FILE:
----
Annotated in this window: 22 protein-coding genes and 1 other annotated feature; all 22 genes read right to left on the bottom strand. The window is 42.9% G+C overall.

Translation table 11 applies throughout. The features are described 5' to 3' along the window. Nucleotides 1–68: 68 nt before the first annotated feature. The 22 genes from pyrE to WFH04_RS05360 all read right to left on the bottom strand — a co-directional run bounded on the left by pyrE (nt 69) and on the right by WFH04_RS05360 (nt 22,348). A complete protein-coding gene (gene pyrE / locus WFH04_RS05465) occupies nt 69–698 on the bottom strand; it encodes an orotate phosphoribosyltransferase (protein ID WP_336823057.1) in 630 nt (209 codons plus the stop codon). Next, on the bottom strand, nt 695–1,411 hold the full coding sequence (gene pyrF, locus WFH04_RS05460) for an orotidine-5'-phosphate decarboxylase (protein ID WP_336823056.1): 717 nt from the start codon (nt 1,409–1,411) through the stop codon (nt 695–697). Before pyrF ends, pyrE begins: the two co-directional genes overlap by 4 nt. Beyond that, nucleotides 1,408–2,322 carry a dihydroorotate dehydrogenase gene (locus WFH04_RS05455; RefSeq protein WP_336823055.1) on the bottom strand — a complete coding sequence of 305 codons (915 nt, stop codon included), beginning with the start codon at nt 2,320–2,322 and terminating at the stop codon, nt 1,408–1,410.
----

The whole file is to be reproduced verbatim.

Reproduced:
Annotated in this window: 22 protein-coding genes and 1 other annotated feature; all 22 genes read right to left on the bottom strand. The window is 42.9% G+C overall.

Translation table 11 applies throughout. The features are described 5' to 3' along the window. Nucleotides 1–68: 68 nt before the first annotated feature. The 22 genes from pyrE to WFH04_RS05360 all read right to left on the bottom strand — a co-directional run bounded on the left by pyrE (nt 69) and on the right by WFH04_RS05360 (nt 22,348). A complete protein-coding gene (gene pyrE / locus WFH04_RS05465) occupies nt 69–698 on the bottom strand; it encodes an orotate phosphoribosyltransferase (protein ID WP_336823057.1) in 630 nt (209 codons plus the stop codon). Next, on the bottom strand, nt 695–1,411 hold the full coding sequence (gene pyrF, locus WFH04_RS05460) for an orotidine-5'-phosphate decarboxylase (protein ID WP_336823056.1): 717 nt from the start codon (nt 1,409–1,411) through the stop codon (nt 695–697). Before pyrF ends, pyrE begins: the two co-directional genes overlap by 4 nt. Beyond that, nucleotides 1,408–2,322 carry a dihydroorotate dehydrogenase gene (locus WFH04_RS05455; RefSeq protein WP_336823055.1) on the bottom strand — a complete coding sequence of 305 codons (915 nt, stop codon included), beginning with the start codon at nt 2,320–2,322 and terminating at the stop codon, nt 1,408–1,410.